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Analysis Covid-19: The Road to Equity and Solidarity

Solidarity and universal preparedness for health after covid-19

BMJ 2021; 372 doi: (Published 22 January 2021) Cite this as: BMJ 2021;372:n59

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  1. Göran Tomson, senior adviser1 2,
  2. Sara Causevic, doctoral student1 3,
  3. Ole Petter Ottersen, professor4,
  4. Stefan Swartling Peterson, professor4 5 6,
  5. Sabina Rashid, professor7,
  6. Rhoda Kitti Wanyenze, professor6,
  7. Alicia Ely Yamin, senior fellow8 9
  1. 1Swedish Institute for Global Health Transformation (SIGHT), Royal Swedish Academy of Sciences, Sweden
  2. 2UN Agenda 2030 Presidents Office, Karolinska Institutet, Stockholm, Sweden
  3. 3Department of Global Public Health, Karolinska Institutet, Stockholm, Sweden
  4. 4Karolinska Institutet, Stockholm, Sweden
  5. 5Uppsala University, Uppsala, Sweden
  6. 6Makerere University School of Public Health, Kampala, Uganda
  7. 7BRAC JPG School of Public Health, Dhaka,Bangladesh
  8. 8Petrie-Flom Center for Health Law Policy, Biotechnology and Bioethics, Harvard Law School, Cambridge, MA, USA
  9. 9Partners in Health, Boston, MA, USA
  1. Correspondence to: G Tomson goran.tomson{at}

Göran Tomson and colleagues argue that our ability to control pandemics requires global action to counter inequalities from demographic, environmental, technological, and other megatrends

Humankind has set a historical precedent in the past century with enormous social and economic transformations, advancement, and prosperity in many parts of the world. These have been supported by technological innovations, increased life expectancy, and changing governance from autocratic to democratic in many countries. However, socioeconomic disparities remain worldwide, limiting the achievement of the UN 2030 Agenda for Sustainable Development.1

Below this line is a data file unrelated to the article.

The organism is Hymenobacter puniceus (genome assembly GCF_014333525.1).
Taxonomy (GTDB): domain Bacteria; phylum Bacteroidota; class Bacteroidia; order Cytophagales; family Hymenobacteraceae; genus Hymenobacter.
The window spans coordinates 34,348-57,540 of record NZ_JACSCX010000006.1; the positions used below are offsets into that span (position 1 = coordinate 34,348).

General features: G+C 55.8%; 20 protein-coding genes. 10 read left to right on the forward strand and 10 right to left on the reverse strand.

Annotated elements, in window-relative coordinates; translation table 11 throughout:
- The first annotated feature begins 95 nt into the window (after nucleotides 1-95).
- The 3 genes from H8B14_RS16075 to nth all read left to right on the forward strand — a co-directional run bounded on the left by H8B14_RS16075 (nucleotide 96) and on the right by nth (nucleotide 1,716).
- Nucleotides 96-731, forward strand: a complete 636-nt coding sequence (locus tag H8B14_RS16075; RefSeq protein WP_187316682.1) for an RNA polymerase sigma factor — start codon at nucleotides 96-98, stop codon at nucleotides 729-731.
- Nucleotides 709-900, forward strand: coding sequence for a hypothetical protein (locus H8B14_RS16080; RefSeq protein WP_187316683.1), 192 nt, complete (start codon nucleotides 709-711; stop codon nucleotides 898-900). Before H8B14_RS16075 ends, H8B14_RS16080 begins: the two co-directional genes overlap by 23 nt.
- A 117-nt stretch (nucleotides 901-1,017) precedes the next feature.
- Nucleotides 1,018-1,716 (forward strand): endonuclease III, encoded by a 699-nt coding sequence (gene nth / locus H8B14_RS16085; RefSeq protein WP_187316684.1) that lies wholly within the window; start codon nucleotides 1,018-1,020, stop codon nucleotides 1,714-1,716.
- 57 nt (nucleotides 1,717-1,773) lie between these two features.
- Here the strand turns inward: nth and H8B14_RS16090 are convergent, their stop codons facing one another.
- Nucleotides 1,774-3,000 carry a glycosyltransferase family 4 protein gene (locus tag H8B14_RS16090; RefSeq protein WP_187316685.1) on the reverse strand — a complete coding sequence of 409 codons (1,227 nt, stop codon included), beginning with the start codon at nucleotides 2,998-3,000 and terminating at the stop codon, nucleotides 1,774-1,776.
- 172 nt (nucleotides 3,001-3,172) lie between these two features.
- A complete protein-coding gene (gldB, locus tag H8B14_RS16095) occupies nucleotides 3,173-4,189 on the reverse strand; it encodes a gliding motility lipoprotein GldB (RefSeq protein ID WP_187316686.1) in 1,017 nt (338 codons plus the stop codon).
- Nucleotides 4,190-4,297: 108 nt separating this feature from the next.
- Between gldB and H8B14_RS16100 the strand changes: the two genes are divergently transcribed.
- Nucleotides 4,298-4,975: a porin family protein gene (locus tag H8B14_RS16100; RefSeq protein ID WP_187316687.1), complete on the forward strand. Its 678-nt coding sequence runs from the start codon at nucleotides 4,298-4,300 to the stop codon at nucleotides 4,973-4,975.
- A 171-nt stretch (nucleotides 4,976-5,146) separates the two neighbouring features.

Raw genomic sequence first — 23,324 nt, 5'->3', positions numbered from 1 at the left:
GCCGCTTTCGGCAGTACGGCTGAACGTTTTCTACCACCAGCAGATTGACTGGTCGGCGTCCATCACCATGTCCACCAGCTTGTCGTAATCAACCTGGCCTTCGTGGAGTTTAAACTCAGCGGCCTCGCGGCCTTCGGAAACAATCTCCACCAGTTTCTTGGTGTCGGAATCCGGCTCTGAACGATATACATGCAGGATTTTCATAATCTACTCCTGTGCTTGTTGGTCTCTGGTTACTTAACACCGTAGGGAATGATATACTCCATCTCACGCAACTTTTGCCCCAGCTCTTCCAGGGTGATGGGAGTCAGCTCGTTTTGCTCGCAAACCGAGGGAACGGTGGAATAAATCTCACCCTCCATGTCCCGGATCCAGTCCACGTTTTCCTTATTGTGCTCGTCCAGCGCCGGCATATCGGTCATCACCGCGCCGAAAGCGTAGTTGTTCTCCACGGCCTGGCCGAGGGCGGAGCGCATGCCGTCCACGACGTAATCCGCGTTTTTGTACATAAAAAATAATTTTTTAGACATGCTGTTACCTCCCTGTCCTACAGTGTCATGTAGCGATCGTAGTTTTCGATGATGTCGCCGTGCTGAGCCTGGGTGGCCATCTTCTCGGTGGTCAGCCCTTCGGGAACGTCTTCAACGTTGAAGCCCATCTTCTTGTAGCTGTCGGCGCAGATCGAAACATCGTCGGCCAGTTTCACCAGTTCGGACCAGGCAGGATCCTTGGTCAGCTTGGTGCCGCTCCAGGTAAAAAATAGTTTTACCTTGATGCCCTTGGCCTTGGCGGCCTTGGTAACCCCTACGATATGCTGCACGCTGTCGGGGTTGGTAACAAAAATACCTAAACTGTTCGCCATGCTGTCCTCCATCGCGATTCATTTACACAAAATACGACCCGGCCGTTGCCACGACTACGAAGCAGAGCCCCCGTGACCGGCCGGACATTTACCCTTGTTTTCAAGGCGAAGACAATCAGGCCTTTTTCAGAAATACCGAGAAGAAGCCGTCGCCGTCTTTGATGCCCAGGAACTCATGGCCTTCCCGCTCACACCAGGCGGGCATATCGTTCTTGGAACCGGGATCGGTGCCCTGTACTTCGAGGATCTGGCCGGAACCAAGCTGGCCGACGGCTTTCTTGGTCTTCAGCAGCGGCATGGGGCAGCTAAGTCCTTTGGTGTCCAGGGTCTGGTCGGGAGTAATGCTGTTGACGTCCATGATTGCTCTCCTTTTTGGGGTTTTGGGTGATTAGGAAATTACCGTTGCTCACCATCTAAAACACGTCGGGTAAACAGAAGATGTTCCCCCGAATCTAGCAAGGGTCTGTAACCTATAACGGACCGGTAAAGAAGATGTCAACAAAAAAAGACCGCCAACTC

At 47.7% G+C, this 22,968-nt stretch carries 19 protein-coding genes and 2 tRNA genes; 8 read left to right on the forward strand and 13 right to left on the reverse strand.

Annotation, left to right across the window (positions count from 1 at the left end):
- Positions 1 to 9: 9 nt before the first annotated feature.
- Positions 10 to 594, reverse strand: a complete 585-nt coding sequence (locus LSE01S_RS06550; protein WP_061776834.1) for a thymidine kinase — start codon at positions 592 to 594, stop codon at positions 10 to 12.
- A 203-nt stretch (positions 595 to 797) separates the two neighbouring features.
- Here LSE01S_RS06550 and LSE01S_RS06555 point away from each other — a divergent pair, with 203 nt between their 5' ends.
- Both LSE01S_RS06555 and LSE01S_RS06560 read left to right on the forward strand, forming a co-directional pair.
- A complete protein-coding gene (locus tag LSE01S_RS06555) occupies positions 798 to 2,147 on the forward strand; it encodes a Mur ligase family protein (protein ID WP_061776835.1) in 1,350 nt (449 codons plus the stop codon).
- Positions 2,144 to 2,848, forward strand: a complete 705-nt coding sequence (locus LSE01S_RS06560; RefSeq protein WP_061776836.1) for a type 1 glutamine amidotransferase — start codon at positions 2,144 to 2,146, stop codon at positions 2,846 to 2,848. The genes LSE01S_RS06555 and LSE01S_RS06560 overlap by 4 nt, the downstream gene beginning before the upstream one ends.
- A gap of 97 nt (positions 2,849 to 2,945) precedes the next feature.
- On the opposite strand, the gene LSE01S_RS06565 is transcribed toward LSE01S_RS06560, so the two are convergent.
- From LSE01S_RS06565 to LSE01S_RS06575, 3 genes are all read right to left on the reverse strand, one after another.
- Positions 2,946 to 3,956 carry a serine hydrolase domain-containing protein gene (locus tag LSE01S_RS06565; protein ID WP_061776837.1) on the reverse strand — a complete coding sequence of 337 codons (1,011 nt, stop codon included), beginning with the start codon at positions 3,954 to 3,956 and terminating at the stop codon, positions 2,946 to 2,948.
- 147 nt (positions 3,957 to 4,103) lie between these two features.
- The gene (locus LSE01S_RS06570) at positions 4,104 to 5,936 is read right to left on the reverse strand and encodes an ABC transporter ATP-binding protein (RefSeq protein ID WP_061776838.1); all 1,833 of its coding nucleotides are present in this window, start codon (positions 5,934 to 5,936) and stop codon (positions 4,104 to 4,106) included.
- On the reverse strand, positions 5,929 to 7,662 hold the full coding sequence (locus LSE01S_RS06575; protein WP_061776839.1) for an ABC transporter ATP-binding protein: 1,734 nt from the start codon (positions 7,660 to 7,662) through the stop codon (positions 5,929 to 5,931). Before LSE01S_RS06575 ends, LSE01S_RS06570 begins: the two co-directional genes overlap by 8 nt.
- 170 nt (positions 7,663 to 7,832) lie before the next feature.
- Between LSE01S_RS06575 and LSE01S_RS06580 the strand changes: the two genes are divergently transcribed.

An important reason for these disparities is that megatrends—activities, movements, or patterns that fundamentally alter individual, social, and technological behavioural structures—have never been so pervasive, explosive, or accelerated.2 Megatrends such as demographic changes, global environmental change, power imbalances, and technological innovations are having long lasting effects.3 Adding to these, gender inequality has failed to recognise and reward women’s potential.4 The scarcity of natural resources and increased consumption have reinforced the competition for global resources, further intensifying distribution inequities. Because of these inequities, the covid-19 pandemic has hit unevenly.

Automation after the industrial revolution transformed the labour market, population growth caused increased urbanisation, while fossil fuels carbon emissions, urbanisation, and environmental pollution have accelerated the global threat of climate change and are still spiralling out of control. Demographic changes have led us to encroach on habitats of species that are hosts to viruses with pandemic potential and increased their opportunities to jump from one species to another.5 Once new viruses have entered a human host, our interconnectedness resulting from urbanisation and mobility allow them to spread quickly and effectively. We witnessed this scenario in the initial phase of the covid-19 pandemic when the virus got a foothold on all continents within weeks of its first known occurrence in Wuhan, China.6 …

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